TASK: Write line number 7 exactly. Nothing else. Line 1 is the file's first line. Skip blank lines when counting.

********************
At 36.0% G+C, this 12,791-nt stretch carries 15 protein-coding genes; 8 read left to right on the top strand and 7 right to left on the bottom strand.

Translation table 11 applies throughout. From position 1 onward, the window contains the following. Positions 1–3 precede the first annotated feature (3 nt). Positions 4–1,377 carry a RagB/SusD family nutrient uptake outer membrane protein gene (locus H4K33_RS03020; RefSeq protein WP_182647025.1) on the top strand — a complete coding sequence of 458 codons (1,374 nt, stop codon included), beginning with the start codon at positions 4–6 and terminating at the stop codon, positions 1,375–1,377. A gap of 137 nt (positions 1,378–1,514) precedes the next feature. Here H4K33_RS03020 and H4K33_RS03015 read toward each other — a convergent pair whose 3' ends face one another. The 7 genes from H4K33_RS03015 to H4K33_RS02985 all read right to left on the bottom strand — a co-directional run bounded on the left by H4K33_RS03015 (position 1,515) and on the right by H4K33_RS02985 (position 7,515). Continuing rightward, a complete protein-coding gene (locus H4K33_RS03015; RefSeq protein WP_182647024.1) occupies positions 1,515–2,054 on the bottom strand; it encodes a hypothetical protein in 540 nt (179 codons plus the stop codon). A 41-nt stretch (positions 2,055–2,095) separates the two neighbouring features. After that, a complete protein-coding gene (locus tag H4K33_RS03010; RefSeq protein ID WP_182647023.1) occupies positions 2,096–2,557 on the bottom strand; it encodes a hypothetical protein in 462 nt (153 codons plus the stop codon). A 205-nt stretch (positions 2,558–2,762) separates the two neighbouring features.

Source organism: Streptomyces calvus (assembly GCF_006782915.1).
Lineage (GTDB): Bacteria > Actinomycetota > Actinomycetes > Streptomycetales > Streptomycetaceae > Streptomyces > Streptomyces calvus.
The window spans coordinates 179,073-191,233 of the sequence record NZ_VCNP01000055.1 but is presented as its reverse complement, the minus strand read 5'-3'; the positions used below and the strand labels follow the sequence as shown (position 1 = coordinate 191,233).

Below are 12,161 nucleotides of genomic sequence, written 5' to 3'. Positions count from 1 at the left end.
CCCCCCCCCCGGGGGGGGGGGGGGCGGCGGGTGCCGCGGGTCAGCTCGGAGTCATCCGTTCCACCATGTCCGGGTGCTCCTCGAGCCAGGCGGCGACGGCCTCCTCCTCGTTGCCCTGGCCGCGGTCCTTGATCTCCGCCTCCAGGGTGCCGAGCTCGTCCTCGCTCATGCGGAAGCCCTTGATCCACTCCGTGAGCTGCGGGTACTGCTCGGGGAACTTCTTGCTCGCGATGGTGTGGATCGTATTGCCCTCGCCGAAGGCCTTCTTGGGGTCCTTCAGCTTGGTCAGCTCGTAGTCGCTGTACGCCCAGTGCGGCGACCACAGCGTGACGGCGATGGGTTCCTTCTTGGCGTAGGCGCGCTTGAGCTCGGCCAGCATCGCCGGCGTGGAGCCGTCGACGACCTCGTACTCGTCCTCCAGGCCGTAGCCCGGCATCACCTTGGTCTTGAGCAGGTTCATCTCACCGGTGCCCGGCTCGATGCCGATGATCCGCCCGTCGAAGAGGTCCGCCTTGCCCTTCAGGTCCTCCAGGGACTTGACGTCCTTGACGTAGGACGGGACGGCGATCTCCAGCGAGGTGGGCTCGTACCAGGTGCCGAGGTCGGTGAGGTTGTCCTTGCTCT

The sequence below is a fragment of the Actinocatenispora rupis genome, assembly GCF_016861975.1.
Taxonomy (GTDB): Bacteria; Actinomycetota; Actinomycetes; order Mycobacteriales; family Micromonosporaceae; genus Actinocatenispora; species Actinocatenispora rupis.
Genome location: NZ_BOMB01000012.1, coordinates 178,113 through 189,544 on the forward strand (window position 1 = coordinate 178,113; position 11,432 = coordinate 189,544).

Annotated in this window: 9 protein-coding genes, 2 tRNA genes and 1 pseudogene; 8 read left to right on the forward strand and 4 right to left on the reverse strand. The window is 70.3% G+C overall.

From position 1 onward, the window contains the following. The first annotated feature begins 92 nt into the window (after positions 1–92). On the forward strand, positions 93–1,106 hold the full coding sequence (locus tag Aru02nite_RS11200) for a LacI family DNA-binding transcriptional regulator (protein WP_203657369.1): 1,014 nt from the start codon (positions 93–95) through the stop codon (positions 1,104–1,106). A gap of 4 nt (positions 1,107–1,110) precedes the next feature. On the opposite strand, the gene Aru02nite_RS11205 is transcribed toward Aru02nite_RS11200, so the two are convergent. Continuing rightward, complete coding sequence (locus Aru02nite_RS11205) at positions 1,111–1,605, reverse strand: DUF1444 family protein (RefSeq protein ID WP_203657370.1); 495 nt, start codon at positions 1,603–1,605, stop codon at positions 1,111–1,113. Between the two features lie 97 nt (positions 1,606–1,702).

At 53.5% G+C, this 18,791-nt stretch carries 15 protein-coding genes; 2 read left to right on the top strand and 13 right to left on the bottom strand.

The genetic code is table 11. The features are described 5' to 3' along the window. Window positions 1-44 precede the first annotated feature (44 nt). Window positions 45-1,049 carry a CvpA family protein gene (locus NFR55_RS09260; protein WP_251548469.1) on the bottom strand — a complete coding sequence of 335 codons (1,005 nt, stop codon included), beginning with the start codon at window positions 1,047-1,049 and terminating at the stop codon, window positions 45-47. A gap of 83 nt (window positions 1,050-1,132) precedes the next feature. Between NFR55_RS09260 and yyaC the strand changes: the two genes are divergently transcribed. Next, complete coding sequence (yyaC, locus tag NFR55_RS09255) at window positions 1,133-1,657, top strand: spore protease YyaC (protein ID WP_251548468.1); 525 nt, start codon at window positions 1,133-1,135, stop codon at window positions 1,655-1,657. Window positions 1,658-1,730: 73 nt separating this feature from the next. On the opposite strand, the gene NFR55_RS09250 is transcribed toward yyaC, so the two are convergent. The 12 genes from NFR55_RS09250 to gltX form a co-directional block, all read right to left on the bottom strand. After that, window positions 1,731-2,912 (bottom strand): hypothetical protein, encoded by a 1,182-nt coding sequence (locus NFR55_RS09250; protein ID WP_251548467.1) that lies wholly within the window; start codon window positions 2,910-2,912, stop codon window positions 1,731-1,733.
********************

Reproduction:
CCCCCCCCCCGGGGGGGGGGGGGGCGGCGGGTGCCGCGGGTCAGCTCGGAGTCATCCGTTCCACCATGTCCGGGTGCTCCTCGAGCCAGGCGGCGACGGCCTCCTCCTCGTTGCCCTGGCCGCGGTCCTTGATCTCCGCCTCCAGGGTGCCGAGCTCGTCCTCGCTCATGCGGAAGCCCTTGATCCACTCCGTGAGCTGCGGGTACTGCTCGGGGAACTTCTTGCTCGCGATGGTGTGGATCGTATTGCCCTCGCCGAAGGCCTTCTTGGGGTCCTTCAGCTTGGTCAGCTCGTAGTCGCTGTACGCCCAGTGCGGCGACCACAGCGTGACGGCGATGGGTTCCTTCTTGGCGTAGGCGCGCTTGAGCTCGGCCAGCATCGCCGGCGTGGAGCCGTCGACGACCTCGTACTCGTCCTCCAGGCCGTAGCCCGGCATCACCTTGGTCTTGAGCAGGTTCATCTCACCGGTGCCCGGCTCGATGCCGATGATCCGCCCGTCGAAGAGGTCCGCCTTGCCCTTCAGGTCCTCCAGGGACTTGACGTCCTTGACGTAGGACGGGACGGCGATCTCCAGCGAGGTGGGCTCGTACCAGGTGCCGAGGTCGGTGAGGTTGTCCTTGCTCT